“It’s easy for someone to go on the Internet and buy a Royal Caribbean cruise and see that it’s $3,000,” says Jackie Rush of Frosch International Travel. But she says she often can do better, perhaps getting the taxes on the trip paid or free shore excursions. “Sometimes it’s $500 in shipboard credit.”

You’re also paying for peace of mind. When Air Tahiti Nui flight attendants went on strike last August, Augerinos was able to rebook honeymooners bound for Bora Bora.

“I had called the airline and been assured that flights would not be canceled,” he says. “But my clients got to the airport in Los Angeles and there were 500 irate people at the ticket counter.” His clients didn’t have to line up at the counter or deal with the airline—they called Augerinos’s emergency line. “I rebooked them on an Air Pacific flight to Fiji. They still had a South Pacific island, they still had an over-water bungalow. I redid their honeymoon at no extra cost. That’s the type of thing we as travel agents do.”

What should you look for in a travel consultant? “You definitely want to make sure the agent has some sort of accreditation,” says Christopher Elliott, the reader advocate for National Geographic Traveler.Membership in the American Society of Travel Agents (ASTA) is a good sign; the Association of Retail Travel Agents (ARTA) is smaller but also reputable. Good agents may earn certification in specific fields, too—for example, Hawaii vacations, destination weddings, or gay travel—from the Travel Institute; if you see the initials CTC, for certified travel counselor, that’s reassuring. Affiliation with a big name in the industry—such as American Express or Virtuoso—is likewise a promising sign.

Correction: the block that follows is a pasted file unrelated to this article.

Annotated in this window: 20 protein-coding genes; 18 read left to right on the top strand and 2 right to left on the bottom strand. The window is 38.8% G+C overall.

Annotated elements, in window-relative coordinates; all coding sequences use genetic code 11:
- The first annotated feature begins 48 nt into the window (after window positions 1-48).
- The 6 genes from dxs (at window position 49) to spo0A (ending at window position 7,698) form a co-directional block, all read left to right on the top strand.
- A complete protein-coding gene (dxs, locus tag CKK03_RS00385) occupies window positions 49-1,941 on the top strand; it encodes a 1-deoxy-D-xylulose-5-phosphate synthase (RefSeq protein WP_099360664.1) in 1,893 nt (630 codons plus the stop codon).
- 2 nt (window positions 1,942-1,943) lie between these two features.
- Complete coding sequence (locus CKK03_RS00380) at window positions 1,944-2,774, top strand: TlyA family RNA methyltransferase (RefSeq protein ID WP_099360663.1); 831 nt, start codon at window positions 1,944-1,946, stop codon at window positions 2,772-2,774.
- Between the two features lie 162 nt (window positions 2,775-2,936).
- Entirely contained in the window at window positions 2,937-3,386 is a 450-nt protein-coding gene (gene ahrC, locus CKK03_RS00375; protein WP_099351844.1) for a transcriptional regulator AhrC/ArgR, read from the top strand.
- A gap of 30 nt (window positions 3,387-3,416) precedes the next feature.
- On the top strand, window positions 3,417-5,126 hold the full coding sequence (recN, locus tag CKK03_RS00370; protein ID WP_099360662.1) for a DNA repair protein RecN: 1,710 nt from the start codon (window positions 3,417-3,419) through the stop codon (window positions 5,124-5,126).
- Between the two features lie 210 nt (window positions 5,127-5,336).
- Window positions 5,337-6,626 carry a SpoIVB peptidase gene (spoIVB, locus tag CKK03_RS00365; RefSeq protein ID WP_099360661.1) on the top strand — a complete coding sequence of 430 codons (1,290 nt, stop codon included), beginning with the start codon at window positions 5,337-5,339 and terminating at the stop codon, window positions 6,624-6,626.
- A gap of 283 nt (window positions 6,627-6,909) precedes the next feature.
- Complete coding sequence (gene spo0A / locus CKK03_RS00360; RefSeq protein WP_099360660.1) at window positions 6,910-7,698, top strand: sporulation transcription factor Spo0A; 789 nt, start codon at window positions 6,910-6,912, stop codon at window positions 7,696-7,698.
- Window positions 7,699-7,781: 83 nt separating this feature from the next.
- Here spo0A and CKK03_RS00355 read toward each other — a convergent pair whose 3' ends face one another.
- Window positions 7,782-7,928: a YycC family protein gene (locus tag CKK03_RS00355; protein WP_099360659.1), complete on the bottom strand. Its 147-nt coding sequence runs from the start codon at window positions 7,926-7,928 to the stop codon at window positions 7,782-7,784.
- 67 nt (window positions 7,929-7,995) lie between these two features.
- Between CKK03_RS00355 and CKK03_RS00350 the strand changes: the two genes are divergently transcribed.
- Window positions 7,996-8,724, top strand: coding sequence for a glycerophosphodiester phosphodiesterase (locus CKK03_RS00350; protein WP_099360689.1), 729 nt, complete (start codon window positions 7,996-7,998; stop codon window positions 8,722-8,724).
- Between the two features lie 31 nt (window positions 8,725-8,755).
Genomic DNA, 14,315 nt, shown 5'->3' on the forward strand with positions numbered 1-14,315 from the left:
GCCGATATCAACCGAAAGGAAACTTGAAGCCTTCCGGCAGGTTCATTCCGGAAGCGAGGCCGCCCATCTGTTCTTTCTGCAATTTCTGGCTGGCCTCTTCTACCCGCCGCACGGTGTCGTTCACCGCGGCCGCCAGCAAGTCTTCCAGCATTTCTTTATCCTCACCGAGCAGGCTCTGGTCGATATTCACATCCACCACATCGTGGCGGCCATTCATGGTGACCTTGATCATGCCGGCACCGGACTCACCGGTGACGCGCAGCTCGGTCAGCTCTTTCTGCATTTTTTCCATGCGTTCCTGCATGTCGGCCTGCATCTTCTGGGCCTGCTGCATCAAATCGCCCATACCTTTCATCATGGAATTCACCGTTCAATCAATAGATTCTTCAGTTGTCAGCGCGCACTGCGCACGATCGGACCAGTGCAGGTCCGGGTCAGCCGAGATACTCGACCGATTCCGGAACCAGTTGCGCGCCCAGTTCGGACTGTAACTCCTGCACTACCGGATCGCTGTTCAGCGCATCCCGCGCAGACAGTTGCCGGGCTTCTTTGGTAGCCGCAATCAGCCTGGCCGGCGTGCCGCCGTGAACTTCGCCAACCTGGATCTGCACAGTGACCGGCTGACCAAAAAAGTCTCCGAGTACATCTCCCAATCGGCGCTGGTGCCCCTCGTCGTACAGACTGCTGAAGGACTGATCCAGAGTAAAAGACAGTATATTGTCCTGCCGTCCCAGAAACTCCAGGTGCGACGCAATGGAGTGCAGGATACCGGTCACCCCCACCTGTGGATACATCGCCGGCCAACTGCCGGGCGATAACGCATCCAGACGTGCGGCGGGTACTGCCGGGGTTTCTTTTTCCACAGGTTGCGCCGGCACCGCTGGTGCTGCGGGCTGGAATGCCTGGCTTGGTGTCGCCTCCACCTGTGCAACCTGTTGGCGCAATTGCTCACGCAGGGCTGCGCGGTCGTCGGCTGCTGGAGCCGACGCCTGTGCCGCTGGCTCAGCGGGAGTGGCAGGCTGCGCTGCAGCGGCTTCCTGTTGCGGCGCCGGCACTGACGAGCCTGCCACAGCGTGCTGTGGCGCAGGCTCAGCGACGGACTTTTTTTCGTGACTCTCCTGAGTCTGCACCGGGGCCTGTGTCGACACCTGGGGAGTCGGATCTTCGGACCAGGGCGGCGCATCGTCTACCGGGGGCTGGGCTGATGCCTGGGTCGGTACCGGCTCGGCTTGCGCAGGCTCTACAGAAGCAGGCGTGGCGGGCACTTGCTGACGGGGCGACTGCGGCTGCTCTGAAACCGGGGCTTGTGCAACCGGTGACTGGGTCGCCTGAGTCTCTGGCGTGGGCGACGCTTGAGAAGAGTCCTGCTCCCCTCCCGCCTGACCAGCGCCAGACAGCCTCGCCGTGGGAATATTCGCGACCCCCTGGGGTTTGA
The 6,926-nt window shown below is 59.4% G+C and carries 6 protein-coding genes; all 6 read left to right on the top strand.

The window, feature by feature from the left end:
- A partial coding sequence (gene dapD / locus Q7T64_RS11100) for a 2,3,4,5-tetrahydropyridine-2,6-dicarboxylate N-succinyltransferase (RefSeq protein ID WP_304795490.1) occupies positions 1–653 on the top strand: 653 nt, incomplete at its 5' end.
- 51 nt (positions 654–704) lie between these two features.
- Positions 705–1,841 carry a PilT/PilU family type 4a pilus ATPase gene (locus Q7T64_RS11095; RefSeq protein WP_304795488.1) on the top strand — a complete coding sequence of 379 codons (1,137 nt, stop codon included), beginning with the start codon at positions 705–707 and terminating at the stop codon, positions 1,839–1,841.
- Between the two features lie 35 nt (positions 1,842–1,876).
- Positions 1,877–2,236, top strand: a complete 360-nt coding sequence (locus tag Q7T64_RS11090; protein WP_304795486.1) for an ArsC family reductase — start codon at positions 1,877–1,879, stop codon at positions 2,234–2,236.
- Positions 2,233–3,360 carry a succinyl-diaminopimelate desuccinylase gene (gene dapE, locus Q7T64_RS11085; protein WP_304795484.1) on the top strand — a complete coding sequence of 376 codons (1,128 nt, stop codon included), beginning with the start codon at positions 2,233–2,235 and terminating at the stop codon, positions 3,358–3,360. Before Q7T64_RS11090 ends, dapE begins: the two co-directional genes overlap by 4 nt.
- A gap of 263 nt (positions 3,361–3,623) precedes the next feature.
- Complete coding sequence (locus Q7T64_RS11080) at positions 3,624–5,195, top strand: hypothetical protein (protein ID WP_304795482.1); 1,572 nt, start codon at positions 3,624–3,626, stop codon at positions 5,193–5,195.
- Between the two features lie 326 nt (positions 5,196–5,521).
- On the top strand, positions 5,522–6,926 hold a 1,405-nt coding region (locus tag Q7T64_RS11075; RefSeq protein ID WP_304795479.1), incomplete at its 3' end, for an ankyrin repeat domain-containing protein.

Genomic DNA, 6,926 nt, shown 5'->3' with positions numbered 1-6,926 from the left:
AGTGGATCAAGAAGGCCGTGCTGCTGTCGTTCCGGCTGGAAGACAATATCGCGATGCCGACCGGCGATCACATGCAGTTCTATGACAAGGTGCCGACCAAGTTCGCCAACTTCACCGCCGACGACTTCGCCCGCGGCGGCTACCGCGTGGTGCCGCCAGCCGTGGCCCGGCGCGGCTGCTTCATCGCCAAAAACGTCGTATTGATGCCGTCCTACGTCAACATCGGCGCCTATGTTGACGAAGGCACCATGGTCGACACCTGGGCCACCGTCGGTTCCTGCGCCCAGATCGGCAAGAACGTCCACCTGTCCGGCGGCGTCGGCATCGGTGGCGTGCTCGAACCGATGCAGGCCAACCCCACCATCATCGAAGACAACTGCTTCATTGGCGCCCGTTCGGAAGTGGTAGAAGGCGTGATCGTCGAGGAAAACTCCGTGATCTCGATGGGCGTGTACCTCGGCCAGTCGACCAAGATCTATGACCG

Elliott says to beware of agents, especially home-based ones, who have “credentials” that aren’t from well-recognized organizations. “There are ‘card mills’ that sell accreditation to people with no experience in the industry,” he says.

Elliott suggests running an agent’s name through the Better Business Bureau, checking how long he or she has been in business, and asking for client references.

It’s a red flag, he says, if an agent suggests you pay for a trip with cash or a check or, worse, by wiring the money: “Run, don’t walk. They’re probably up to no good.”

How do you know if an agent is recommending a resort, cruise, or tour operator because of an incentive he or she is getting? There’s no way to know if a commission is influencing the agent’s thinking, says Elliott, but it’s likely that person is earning a cut of your booking.

“Look at the economics—even if a travel agent is charging you a $50 booking fee, how many sales do they have to make to pay the rent?” he says. “There are commissions agents get. Then there are overrides, a bonus after you book a certain number of vacations or cruises. Cruises are highly incentivized—an agent can make 10 percent or as much as 14 percent on these bookings.”

Good agents want repeat business, so incentive or not, it makes sense to do what’s in the best interest of the client.

“I don’t have an agenda when I sell something,” says Augerinos. “I suggest whatever is right for the client. It happens rarely that travel agents steer you toward something because they make more money—at least in my world.”

If it would put your mind at ease to be up-front about incentives, Elliott says to ask an agent what he or she would earn off your booking: “An honest agent will tell you. If they’re trying to pull a fast one, they might say it’s none of your business.”

Having an initial conversation with a prospective agent is key. Ask how often he travels and which places he’s liked and hasn’t. Has the agent been to the destination she’s suggesting for you? You’re more likely to mesh with a professional who prefers boutique hotels over grand resorts if you do, or who feels the same way you do about cruises—who, in other words, sees the world as you do.

Know a local travel agent you’d recommend highly? Send a note to Sherri Dalphonse at sdalphonse@washingtonian.com.

This article appears in the May 2013 issue of The Washingtonian.